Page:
Monday, August 09, 2010

Lakeside Baptisms

This past weekend, I did a good bit of traveling, but as the weekend came to an end, I found out about an outdoor baptism being organized by Chestnut Ridge Church at Cheat Lake in Morgantown, WV. After a delicious lunch at Twila's Restaurant in Bruceton Mills, my dad, Jamie, and I made the trip to Cheat Lake to join with those who had gathered to celebrate this step of faith and obedience in the lives of over 20 people (not sure the exact number) in front of a large crowd gathered by the lake, and even a grouping of boats who watched from the water.

There's something about being gathered outdoors for anything that sparks a series of wonderful memories for me. All of my tribe's ceremonies took place in a field on our land in Maryland, and I've always felt a sense of serenity when immersed in the realm of trees, plants, and water. It was quite a journey out a long narrow road to make our way to this little secluded park, and as I stood on the shore watching people take a steps into the water and toward a symbolic and real step of obedience to Jesus, my mind took me back to my own remote baptism. It was October 1997, and I was in Garrett County on my tribe's land. There was a group of eight of us Shawnee people who wanted to take a step of obedience to Jesus. As we waded into the frigid mountain waters of Bear Creek, we benefited from both a sprinkling and immersion as our chiefs baptized the group of us one by one. I had brought a pair of shorts, but I loaned them to another guy who had just placed his faith in Jesus and wanted to be baptized too. So all I had left to wear into the water was my breechcloth. I imagine there was once a time when many more Indian people were baptized in breechcloths, but on that particular day, I was the only one.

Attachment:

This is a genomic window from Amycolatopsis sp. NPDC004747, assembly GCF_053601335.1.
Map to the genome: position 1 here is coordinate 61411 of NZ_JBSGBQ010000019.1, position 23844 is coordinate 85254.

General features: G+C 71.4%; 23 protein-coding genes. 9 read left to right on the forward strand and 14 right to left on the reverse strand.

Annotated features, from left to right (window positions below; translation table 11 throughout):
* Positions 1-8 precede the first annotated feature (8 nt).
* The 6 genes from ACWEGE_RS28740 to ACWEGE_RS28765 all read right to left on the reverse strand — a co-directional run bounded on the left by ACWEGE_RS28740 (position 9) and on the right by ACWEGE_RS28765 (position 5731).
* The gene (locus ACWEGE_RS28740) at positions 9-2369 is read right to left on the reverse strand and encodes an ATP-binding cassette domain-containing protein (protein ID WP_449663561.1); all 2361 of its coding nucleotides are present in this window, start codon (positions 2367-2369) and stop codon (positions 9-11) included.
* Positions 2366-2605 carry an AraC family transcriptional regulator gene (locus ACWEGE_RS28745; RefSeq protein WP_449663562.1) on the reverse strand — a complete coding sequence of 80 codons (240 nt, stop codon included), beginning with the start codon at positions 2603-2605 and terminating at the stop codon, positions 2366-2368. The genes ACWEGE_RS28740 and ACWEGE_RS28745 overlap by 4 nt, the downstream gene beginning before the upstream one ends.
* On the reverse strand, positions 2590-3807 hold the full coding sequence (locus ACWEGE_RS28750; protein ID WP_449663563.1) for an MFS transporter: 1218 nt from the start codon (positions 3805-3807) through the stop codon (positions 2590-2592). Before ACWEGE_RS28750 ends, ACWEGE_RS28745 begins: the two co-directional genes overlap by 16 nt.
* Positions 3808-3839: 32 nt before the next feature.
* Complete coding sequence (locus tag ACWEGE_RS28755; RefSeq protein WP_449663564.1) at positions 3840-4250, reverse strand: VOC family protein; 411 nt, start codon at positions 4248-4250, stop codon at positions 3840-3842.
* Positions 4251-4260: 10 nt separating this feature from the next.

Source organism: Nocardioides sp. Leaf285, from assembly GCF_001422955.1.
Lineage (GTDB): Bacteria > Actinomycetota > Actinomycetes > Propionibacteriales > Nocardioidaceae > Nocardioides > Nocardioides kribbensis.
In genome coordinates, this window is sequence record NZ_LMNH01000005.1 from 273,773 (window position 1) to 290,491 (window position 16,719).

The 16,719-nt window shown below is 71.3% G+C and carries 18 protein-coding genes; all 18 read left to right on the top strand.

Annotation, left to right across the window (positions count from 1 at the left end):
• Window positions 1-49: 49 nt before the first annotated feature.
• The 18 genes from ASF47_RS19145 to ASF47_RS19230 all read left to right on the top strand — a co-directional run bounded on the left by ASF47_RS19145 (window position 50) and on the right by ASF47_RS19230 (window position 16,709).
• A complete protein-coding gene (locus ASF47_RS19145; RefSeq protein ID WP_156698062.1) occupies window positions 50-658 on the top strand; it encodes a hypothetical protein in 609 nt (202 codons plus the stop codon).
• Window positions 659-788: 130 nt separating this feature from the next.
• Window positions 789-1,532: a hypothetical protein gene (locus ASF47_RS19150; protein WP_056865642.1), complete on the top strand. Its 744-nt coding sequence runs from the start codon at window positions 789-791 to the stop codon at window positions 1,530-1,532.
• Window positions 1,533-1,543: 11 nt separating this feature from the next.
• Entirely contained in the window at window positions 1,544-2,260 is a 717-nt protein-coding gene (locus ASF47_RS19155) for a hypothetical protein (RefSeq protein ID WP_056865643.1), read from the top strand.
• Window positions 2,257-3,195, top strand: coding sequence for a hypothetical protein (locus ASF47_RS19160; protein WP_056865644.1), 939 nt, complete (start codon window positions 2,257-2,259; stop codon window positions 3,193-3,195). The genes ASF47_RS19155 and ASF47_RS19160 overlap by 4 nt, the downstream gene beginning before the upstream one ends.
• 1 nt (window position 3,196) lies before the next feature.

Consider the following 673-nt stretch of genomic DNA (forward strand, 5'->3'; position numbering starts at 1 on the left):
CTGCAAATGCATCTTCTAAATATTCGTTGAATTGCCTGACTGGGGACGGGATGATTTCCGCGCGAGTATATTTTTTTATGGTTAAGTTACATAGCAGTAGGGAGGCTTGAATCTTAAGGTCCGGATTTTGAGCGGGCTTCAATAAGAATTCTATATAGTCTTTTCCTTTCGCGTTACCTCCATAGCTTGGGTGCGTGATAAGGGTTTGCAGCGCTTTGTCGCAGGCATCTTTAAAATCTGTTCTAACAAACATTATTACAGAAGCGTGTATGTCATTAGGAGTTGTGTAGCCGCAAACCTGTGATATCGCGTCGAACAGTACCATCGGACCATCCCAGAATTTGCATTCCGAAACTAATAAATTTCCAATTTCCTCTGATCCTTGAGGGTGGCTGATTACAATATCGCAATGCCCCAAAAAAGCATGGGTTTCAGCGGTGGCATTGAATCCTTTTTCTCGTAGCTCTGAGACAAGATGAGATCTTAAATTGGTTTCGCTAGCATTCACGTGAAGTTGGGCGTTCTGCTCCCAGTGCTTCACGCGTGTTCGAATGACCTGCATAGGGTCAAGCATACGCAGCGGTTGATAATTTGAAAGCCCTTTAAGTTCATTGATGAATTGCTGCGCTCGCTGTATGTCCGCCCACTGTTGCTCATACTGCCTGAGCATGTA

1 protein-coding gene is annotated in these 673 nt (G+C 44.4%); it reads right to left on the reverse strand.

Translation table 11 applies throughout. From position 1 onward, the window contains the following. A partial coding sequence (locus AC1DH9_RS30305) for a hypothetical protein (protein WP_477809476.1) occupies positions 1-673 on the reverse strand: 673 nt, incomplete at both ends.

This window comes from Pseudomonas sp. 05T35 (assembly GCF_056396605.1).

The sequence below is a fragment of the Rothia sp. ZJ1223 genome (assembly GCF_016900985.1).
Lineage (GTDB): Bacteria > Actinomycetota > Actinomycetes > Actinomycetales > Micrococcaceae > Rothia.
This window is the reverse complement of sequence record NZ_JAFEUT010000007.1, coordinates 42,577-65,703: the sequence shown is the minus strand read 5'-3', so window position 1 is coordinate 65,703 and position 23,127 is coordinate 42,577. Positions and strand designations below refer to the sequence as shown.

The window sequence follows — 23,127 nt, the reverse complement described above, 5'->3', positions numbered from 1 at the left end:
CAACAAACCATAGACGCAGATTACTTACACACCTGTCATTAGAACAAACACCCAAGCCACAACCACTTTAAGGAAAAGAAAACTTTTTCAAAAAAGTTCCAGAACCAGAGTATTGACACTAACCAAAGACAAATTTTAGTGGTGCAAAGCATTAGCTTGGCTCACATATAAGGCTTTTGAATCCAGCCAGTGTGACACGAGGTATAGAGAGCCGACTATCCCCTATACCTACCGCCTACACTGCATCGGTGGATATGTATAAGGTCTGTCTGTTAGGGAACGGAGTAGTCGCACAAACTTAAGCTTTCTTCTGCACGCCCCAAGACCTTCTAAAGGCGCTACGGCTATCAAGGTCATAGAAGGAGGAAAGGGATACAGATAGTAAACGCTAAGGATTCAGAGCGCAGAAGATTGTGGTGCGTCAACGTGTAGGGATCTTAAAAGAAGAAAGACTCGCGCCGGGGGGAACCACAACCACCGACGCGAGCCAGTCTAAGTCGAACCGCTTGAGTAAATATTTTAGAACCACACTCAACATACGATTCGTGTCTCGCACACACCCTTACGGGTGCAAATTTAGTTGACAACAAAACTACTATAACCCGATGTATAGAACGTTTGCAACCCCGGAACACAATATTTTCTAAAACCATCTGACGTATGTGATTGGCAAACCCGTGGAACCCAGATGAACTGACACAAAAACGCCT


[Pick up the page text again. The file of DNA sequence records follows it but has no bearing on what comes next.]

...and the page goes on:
Back at Cheat Lake yesterday, there were no breech cloths or tribal chiefs present, but there was a strong sense of community and celebration as young and old took their physical steps of obedience into the lake in front of a gathering of friends and family. There's a beauty to this ancient ceremony, and I hope that those who participated in this tradition will carry the memory with them for a very long time.

I moved from standing to sitting and I listened. I listened as story after story was shared about how Jesus had changed each person's life, and how these people wanted to take a step of faithful obedience to him. The stories were beautiful, personal, and intimate, and so was the setting. Sometimes, it feels like we are so driven by closed spaces and separation from the created world, and I think the outdoor atmosphere made a wonderful step of faith all the more wonder-filled.  Besides that, with an outdoor baptism, one doesn't waste water and heat by filling up a baptismal and heating it for a few hours, only to empty it after the days's events have concluded.  Lakes and streams get heated by the sun, and nobody has to drain them afterward. :)

I hope you can spend some time outside today and that your heart and mind are filled with wonder as you immerse yourself in the calm of creation.

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